Maybe it’s time to evaluate your sales organization? Maybe it’s time to look at what you might be missing from your sales team. What are their current capabilities? How much better could they be? What would it take to make them better? And how long would it take?

Someday, I’ll buy a super nice pen because I like pens. When that happens, there was nothing about my experience at Luxury Store that puts them on the short list. But there could have been. It was a missed opportunity to make a sale much more than it was a careful execution to not lose one.

 

 

 

Topics: sales competencies, sales assessment, Dennis Connelly, Dave Kurlan, Consultative Selling, sales management best practices, recruiting sales people, sales hiring, Baseline Selling, Sales Coaching, retail sales, retail, adapting to changing sales environments, roleplay, role play, alignment of sales and marketing, alienate the prospect, CEO, changes that sales people need to make, change sales behavior, developing better sales teams, gimmicks in sales, getting your foot in the door, dysfunction, improve sales, hard selling, losing the attention of the prospect, losing the business, sales competency, losing the sale, sales mistakes, sales management training, sales leadership training, sales strengths, SOB Quality, selling process, what gets in the way of selling, amazon, sales shift, frank belzer, David Kurlan, Kurlan & Associates, Living Sales Excellence, sales excellence

Hiring Salespeople from Failed Competitor Carries Risk

Posted by Dennis Connelly on Fri, Nov 08, 2013 @ 13:11 PM

RatOnLineI was speaking with a ­­sales leader recently, discussing his experience of receiving lots of resumes from a recently defunct large competitor. His story reminded me of a related hiring practice that also almost never works.  His experience was a twist on the now proven idea that when you’re an industry small player, don’t try to hire away the folks from the big players. It simply doesn't work.  His experience was a little different.  He said that when one of those big players folds and every third resume that lands on your desk is from that company, don’t hire them either.

On the surface, this isn’t obvious.  But typically, when you hire the sales person from the big player, you tend to get the ones who don’t cut it.  If they had been truly successful there, why would they come and work for you?  Even if they had been reasonably successful at the big, well-known company, there must be a reason they're jumping ship.

Often, their success came from other less obvious factors which we call “intangibles.”  If IBM calls for an appointment, you’re likely to accept it.  And there’s an IBM in every industry, so maybe their success had something to do with this kind of “red carpet” effect.  Maybe they had a lot of support, or a team that helped to close sales.  At your company, they might have to do much more on their own, without a big team helping them, and they might struggle with that. Maybe they are used to selling a lower-priced product.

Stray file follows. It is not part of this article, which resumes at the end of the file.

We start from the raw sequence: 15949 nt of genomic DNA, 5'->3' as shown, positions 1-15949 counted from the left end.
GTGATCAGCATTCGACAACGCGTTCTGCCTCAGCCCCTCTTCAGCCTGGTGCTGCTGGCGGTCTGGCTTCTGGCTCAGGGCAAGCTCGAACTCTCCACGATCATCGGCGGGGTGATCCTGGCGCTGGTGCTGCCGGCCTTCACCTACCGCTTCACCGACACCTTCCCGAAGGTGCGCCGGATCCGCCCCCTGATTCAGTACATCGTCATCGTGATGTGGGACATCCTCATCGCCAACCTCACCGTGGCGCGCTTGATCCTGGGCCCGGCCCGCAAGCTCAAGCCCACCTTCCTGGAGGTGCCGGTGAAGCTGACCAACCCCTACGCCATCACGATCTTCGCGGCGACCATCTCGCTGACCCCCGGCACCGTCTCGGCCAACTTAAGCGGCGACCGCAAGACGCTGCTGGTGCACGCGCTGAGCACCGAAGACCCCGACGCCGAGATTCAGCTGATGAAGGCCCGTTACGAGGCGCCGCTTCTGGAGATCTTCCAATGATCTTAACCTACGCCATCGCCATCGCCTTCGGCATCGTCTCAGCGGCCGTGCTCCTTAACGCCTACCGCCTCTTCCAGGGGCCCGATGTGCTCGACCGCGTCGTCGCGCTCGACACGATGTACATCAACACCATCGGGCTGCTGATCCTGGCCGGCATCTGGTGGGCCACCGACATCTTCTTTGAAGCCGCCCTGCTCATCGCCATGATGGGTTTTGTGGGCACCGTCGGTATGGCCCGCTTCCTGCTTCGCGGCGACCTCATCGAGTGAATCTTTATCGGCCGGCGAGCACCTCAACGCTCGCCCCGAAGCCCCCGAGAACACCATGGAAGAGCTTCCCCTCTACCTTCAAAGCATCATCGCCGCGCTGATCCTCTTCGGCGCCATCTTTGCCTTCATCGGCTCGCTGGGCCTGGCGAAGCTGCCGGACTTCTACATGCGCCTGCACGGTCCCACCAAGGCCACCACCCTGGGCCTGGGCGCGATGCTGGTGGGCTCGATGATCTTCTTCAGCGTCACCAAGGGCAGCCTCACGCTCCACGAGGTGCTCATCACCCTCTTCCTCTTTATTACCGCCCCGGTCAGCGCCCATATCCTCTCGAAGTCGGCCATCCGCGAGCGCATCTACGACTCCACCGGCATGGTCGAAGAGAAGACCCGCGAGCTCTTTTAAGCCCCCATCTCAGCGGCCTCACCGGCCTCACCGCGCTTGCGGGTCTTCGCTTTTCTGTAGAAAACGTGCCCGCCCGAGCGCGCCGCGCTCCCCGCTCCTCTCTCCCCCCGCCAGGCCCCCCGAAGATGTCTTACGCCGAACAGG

The big guy might chop prices to buy business or have greater economies of scale or some other reason why their prices tend to be lower.  If your candidate can’t build the kind of value that takes price off the table, he or she will not succeed.  In short, when the company is the primary differentiator, then without a highly-evolved, sales-specific assessment, it’s hard to tell who can make the switch to becoming the key differentiator themselves.

This sales leader was telling me that the large numbers of candidates from the recently failed, big player were not good candidates either.  Why is that?  Having previously worked for that same big player himself, he knew who the good players were and what made them different from the people whose resumes were decorating his desk.  The good ones had moved already to other companies well before the business failed.  They were smart, savvy and had many of the attributes which made them good at selling and understanding when it was time to leave. Those who didn’t get it beforehand, all need a job now.

How will you know the truly good salespeople from those whose intangibles are the driving factor?  The resume, and even the interview, almost never expose the hidden weaknesses which can be frustrating and costly after they are already working at your company.

This is one example of the kind of problems companies regularly face when hiring new salespeople.  They should also be concerned with the following:

1)      Can they and will they hunt for new business?

2)      Can they sell consultatively?

3)      Do they know why inbound leads are different?

4)      Are they good closers?

5)      Can they qualify properly?

6)      Are they trainable?

7)      Are they coachable?

8)      How much does their life get in their way?

9)      Can they make the jump to an entirely different selling environment?

10)    Do they make excuses?


If you want to learn more about the Science of Sales Force Selection click here. If you think your current sales team could be better, click here to learn about Sales Force Evaluations.

Topics: sales competencies, sales assessment, Consultative Selling, sales management best practices, recruiting sales people, sales hiring

3 Common Myths About Sales Managers

Posted by Dennis Connelly on Fri, May 24, 2013 @ 14:05 PM

sales force evaluation, coaching, sales recruiting, sales management best practices, consultative selling, sales force development, sales training, sales call, sales competenciesI’ve heard several CEOs in the past few weeks make assumptions about sales management and I would like to set the record straight. In fact, I've heard them so much that they are starting to sound like those annoying song refrains that get stuck in our head from time to time. I must make this unwanted noise stop! But how? Here's an idea that might work.  If these management refrains are in your head too, reading about them might be your cure as I hope writing about them will be mine. Let’s try it.  Here are three good ones: